Employees at the Coega assembly plant of truck manufacturer First Automobile Works (FAW) have embarked on a strike led by the National Union of Metalworkers of South Africa (Numsa). More than 100 Numsa members, including 70 outsourced workers, are demanding a minimum wage increase for all workers, employer medical aid contributions, a provident fund and the full-time employment of outsourced workers who have been working for more than three months.
“We are getting paid far less than what is required. We are getting paid R39.73 an hour. They point-blank refused us an increase for three years,” said a Numsa shop steward. A number of workers from the plant spoke on condition of anonymity as they fear victimisation.
FAW is a multinational company that has been operating in South Africa for more than 27 years. It has dealerships across Durban, Cape Town, Johannesburg and Gqeberha.
The strike is in the Eastern Cape for now, but Numsa Eastern Cape secretary Mziyanda Twani said the union is “in talks with our counterparts in Gauteng to possibly join the strike in order for the terms and conditions to extend to them as well”.
Numsa said FAW’s refusal to join the Automotive Manufacturers Employers’ Association (Ameo) has been a stumbling block. It means the company does not fall under the National Bargaining Forum, which is where Numsa and Ameo negotiate wages.
This collective agreement of Numsa’s in the automotive sector covers workers at the BMW, Ford, Isuzu, Mercedes-Benz, Nissan, Toyota and Volkswagen plants. One of the demands of the strike is that FAW join Ameo, so Numsa members at the company receive the same wages and working conditions as other automotive workers.
The National Bargaining Forum has set a minimum wage of R91.04 per hour for entry-level workers and a maximum rate for qualified automotive workers of R135.82 per hour.
Outsourced workers excluded
The Coega assembly plant in Gqeberha, Eastern Cape, was worth R600 million when it opened in July 2014. Although profits for FAW have increased over the years, workers say that “exploitation labour” has been the company’s core value.
Workers also criticised the predominantly white management setup at this plant. “We work like slaves here while only white workers get considered for a promotion,” the shop steward added.
Workers said the company often provides workers with a production incentive, based on a set target of trucks manufactured daily. “We get paid up to R700 for the incentive,” said a male employee.
But outsourced workers say the incentive system discriminates against them as it is exclusively for permanent workers, even though they also meet the daily production target. “When we enquire with management, we are told off and told the system does not apply to us,” said one outsourced worker.
Outsourced workers said the employer does not provide them with protective gear, and some workers have to buy their own safety shoes. “With Covid-19 still active, we don’t think it’s right that we are given used masks and no protective gear. Some time ago, I was given an old jacket with holes in it,” said an employee in their late 30s.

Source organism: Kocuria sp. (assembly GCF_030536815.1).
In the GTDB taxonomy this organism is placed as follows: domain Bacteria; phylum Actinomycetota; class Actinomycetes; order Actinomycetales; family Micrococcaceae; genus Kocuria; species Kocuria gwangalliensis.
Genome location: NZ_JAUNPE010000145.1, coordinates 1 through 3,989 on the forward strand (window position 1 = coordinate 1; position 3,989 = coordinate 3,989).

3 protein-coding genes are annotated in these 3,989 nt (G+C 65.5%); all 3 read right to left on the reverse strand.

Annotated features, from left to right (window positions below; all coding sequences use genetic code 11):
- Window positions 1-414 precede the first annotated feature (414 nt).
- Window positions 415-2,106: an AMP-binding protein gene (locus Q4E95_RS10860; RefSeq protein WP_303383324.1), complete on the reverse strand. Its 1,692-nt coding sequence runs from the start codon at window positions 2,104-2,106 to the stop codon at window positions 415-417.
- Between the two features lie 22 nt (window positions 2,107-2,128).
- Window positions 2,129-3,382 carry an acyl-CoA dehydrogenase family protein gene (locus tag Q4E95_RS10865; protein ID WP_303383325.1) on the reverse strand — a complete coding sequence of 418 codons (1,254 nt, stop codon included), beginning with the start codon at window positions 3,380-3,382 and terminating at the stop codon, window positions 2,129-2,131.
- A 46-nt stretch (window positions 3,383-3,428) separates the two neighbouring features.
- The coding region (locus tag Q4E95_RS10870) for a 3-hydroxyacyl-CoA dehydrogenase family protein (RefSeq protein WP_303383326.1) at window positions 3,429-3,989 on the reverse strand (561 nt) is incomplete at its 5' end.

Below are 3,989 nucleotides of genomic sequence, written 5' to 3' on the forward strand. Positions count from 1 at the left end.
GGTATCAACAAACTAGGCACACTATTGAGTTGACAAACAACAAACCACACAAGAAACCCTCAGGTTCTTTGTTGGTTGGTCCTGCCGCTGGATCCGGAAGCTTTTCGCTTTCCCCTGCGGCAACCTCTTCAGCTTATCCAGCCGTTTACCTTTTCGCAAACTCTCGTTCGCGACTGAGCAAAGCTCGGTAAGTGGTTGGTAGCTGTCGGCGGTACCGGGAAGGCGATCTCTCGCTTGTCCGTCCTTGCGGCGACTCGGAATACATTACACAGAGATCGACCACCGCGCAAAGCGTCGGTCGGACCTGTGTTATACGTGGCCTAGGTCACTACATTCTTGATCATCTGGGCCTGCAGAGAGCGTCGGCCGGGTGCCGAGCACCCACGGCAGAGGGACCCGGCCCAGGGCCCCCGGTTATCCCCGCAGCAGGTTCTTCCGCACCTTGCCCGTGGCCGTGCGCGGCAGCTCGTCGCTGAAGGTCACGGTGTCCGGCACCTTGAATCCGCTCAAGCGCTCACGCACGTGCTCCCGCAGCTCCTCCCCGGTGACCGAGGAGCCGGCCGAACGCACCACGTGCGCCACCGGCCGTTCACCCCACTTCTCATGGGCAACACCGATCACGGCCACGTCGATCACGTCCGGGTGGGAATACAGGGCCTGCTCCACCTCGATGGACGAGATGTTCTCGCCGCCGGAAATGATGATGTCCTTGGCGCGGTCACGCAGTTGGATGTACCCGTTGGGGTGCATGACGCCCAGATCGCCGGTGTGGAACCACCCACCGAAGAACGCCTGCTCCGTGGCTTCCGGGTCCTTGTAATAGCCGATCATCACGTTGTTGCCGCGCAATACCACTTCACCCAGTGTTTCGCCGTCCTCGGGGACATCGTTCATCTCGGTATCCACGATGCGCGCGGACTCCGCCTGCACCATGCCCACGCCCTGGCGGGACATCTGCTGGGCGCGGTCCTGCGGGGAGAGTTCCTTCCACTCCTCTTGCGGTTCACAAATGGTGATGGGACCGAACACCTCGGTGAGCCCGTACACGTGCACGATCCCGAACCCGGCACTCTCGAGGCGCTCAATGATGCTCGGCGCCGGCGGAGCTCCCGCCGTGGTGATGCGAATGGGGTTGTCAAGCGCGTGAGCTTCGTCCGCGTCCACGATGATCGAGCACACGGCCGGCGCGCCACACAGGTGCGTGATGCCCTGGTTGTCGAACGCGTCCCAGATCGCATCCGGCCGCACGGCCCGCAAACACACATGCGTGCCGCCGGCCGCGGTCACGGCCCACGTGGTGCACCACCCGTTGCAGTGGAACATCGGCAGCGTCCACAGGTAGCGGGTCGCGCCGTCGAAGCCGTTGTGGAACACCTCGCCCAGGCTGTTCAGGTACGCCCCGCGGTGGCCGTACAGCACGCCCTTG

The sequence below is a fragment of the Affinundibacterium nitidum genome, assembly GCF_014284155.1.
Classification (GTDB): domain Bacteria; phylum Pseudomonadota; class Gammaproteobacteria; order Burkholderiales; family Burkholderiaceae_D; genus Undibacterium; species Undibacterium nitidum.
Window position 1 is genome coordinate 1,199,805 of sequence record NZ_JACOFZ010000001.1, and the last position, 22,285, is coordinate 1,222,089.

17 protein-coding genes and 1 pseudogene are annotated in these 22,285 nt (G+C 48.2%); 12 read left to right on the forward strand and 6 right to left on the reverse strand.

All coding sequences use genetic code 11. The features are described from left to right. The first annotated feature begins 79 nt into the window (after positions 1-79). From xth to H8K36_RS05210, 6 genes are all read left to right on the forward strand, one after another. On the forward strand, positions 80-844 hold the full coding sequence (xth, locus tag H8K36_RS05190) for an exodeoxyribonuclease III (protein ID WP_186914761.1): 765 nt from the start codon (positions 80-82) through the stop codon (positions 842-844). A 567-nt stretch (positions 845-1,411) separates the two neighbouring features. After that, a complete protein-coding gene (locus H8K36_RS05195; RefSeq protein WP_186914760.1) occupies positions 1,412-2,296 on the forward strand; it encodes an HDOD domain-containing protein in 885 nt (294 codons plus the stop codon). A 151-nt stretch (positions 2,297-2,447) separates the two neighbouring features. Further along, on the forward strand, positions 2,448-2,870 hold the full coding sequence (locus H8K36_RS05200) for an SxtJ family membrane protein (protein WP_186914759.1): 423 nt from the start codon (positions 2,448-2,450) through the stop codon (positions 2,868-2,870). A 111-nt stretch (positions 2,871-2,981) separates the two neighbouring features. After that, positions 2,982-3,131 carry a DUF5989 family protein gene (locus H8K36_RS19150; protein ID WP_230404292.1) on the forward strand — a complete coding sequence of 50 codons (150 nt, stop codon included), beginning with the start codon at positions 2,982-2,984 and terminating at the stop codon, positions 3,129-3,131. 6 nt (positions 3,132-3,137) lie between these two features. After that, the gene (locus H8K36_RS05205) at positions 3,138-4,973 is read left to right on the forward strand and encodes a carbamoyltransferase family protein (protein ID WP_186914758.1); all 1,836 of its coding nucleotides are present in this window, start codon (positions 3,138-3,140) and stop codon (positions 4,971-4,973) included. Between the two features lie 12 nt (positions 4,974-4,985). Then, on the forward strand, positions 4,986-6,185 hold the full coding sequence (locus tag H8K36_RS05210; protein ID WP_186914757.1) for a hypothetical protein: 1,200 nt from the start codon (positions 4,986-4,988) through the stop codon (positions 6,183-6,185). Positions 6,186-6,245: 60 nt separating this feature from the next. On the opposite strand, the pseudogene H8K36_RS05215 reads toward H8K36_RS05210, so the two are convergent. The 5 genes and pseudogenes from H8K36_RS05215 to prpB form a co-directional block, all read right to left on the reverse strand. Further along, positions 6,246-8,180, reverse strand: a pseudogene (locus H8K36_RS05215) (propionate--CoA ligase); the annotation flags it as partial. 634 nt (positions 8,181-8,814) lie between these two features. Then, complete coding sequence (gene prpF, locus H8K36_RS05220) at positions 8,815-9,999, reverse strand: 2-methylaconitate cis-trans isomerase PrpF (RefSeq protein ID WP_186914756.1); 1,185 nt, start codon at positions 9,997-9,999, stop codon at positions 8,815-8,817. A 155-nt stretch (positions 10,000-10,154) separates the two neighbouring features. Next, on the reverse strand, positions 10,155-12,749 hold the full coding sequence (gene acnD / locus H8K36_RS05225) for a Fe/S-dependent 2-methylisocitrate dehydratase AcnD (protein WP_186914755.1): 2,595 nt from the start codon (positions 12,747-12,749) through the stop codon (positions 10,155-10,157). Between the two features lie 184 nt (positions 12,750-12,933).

These workers also criticised FAW’s vaccination drive. They said they were not allowed enough observation time off for Covid-19 symptoms to start showing and that management told them to “go back to work” immediately after receiving the vaccine.
“The company issued vouchers for the vaccinations … but we didn’t get any. Some outsourced workers were vaccinated, but others were not. Those that were vaccinated only got on the list after some permanent staff were not available,” said an employee who is in their 40s.
The workers claimed that pregnant women are forced to go on maternity leave early rather than be assigned less strenuous labour. “Some workers are told that there is no work for them while pregnant and that they should rather stay home. Even maternity pay is a problem because some workers struggle to get paid, others only receive the money four months after their leave and by then they are back at work,” said a female technician.
Another female employee said, “Sometimes one manager would say do less work while another will assign you to hard labour. Because you want to keep your job, you soldier on and do the work. I worked up until a week before my labour. If it weren’t for my co-workers, I would not have been able to get the job done. I do repairs and at times drive the truck. With that big stomach, you are required to go up ladders and go under a truck for maintenance work.”
One of the workers’ demands is the provision of medical aid. “Here, production is much more important than workers’ rights. As long as trucks are going out, how much we get paid is not a priority. We have raised the matter of personal protective equipment, we have asked for jackets because it’s cold here in winter, yet that has not been responded to by management,” said an employee.
Numsa said one of the benefits that workers are demanding is that the employer contributes 50% towards medical aid for employees. With the cost of living as high as it is, private medical aid is unaffordable on wages amounting to R6 000 a month.
“At times we have to choose between buying eggs and getting private medical care. We can’t have both. The company does not want [public] clinic sick notes and has made it mandatory for us to provide a doctor’s sick note. With the money we are receiving, we can’t afford private medical consultations,” said a male worker.
Private security guards barred New Frame from entering FAW’s Coega plant to speak to management. Phone calls were unreturned and the company had not responded to questions sent by email at the time of publication.
After publication, FAW safety manager Steven Erasmus responded with “no comment” and blocked the reporter’s number.
This article was updated on 22 October to include the belated response from FAW.